My life outside of studying law

I have many interests that I like to explore outside of law: politics, art, culture, languages, history, etc. So I make this page to help me document my findings but feel free to follow me and enjoy these findings.

My country, I will build you again,
If need be, with bricks made from my life.
I will build columns to support your roof,
If need be, with my bones.
I will inhale again the perfume of flowers
Favored by your youth.
I will wash again the blood off your body
With torrents of my tears.

Outspoken Iranian poet Simin Behbahani died last week at the age of 87. This is the opening stanza of her poem “My Country, I Will Build You Again,” which you can read in full on her website. (via amaalsdrifting)

relevant. 

(via mairamariam)

(Source: bostonpoetryslam, via maadamoisellee)

dynamicafrica:

"Black man, you are on your own" - Steve Biko (18 December 1946 – 12 September 1977).

September 12th, marks the day South Africa anti-Apartheid activist and Black Consciousness leader Steve Biko was killed in police custody in Pretoria. Biko had been arrested a month earlier in Port Elizabeth where he had been detained and tortured, resulting in him falling into a coma.

Nearly dead and suffering a serious and untreated head injury, Biko was transported to Pretoria by car and died shortly after his arrival at the prison there. Police at the time would claim and broadcast to the world that Biko died due to a hunger strike but an autopsy and photographs taken of Biko postmortem, exposed with the help of journalists Donald Woods and Helen Zille, revealed that he had died as a result of the injuries he sustained whilst in police custody.

Today, nearly 40 years after his death at age 30, we remember a man that fought for an end to the brutality he and countless others suffered and still do today. The fight is far from over.

A luta continua!

thepeoplesrecord:

9,600 Gaza students will not attend school at start of academic yearSeptember 14, 2014
Around 9,600 students would not be able to start the new academic year in the Gaza Strip on Sunday, a United Nations agency has said.
This is particularly so because Palestinian families – whose homes were destroyed during Israel’s latest war on the Gaza Strip – have come to seek refuge at three Gaza schools and refuse to leave those schools, the United Nations Relief and Works Agency for Palestine Refugees in the Near East (UNRWA) added late on Saturday.
UNRWA spokesman Adnan Abu Hasna told Anadolu Agency that the three schools are located in the northern Gaza Strip town of Beit Hanoun, noting that the schools would not welcome their students for the new academic year, which will start on Sunday, because displaced Gazans are refusing to leave.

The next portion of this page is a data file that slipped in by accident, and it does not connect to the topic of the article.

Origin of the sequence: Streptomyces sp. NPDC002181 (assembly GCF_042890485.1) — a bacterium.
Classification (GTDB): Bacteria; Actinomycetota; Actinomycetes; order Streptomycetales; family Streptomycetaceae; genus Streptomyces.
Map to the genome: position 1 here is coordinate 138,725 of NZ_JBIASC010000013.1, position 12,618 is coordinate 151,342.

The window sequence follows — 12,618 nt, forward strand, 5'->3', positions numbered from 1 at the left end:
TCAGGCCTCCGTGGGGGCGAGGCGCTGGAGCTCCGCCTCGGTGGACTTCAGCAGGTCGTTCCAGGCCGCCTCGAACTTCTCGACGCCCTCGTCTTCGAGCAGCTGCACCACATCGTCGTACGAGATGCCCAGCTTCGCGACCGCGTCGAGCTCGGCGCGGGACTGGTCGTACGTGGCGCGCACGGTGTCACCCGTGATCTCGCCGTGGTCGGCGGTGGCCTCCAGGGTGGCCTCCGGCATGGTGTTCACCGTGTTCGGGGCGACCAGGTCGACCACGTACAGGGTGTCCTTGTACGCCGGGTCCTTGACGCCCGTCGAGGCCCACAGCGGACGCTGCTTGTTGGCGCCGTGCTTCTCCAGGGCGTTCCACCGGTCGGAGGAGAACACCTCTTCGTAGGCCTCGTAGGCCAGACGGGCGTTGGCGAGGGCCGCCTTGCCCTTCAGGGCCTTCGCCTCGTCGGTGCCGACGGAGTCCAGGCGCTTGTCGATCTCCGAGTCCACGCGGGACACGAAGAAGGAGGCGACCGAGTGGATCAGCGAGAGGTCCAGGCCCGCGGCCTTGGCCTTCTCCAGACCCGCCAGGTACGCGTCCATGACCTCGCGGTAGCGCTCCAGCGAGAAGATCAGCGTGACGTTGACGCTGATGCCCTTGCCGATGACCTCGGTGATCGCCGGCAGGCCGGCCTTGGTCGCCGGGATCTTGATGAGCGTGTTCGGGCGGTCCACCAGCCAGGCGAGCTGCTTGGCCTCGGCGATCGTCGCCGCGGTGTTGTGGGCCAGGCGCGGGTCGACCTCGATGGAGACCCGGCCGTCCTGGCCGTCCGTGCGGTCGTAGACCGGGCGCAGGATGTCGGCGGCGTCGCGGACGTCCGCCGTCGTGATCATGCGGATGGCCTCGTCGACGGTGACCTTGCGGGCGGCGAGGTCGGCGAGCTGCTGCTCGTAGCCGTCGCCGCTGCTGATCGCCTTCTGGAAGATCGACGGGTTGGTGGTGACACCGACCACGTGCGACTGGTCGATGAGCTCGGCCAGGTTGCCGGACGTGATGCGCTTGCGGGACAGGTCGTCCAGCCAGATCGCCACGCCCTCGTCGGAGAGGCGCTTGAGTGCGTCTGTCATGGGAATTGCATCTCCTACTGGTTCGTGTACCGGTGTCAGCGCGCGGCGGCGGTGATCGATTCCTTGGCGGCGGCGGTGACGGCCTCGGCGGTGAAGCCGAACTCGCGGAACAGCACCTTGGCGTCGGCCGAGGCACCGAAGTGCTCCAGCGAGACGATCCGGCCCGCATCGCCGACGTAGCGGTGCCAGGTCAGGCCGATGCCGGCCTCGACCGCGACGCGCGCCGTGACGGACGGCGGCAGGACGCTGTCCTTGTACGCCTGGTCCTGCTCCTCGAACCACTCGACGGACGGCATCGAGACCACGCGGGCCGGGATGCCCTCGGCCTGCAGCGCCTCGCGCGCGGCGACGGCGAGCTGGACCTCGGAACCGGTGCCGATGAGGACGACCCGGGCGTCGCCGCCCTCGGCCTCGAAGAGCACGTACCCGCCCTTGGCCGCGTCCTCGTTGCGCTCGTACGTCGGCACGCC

He added that this means that the 9,600 students enrolled in these three schools would not be able to start their academic year on Sunday.
The Palestinian Education Ministry said earlier that the new academic year would start in Gaza on September 14.
The academic year should have started in the Palestinian enclave – home to 1.9 million people – earlier, but it had to be delayed because of Israel’s offensive on it.
The 51-day offensive had come to an end on August 26 by a cease-fire deal that was signed by the Palestinians and Israel in Cairo.
The war left 2,156 Gazans dead and more than 11,000 others injured.
Source

thepeoplesrecord:

9,600 Gaza students will not attend school at start of academic year
September 14, 2014

Around 9,600 students would not be able to start the new academic year in the Gaza Strip on Sunday, a United Nations agency has said.

This is particularly so because Palestinian families – whose homes were destroyed during Israel’s latest war on the Gaza Strip – have come to seek refuge at three Gaza schools and refuse to leave those schools, the United Nations Relief and Works Agency for Palestine Refugees in the Near East (UNRWA) added late on Saturday.

UNRWA spokesman Adnan Abu Hasna told Anadolu Agency that the three schools are located in the northern Gaza Strip town of Beit Hanoun, noting that the schools would not welcome their students for the new academic year, which will start on Sunday, because displaced Gazans are refusing to leave.

He added that this means that the 9,600 students enrolled in these three schools would not be able to start their academic year on Sunday.

The Palestinian Education Ministry said earlier that the new academic year would start in Gaza on September 14.

The academic year should have started in the Palestinian enclave – home to 1.9 million people – earlier, but it had to be delayed because of Israel’s offensive on it.

The 51-day offensive had come to an end on August 26 by a cease-fire deal that was signed by the Palestinians and Israel in Cairo.

The war left 2,156 Gazans dead and more than 11,000 others injured.

Source

Brazil’s Nobel Laureate

historical-nonfiction:

image

Meet Brian Medawar, Brazil’s first and so far only Nobel Prize winner. He split the 1960  Nobel Prize in Physiology or Medicine with a Sir Frank Macfarlane Burnet. Medwar won “for discovery of acquired immunological tolerance” which basically means he was the father of organ transplants.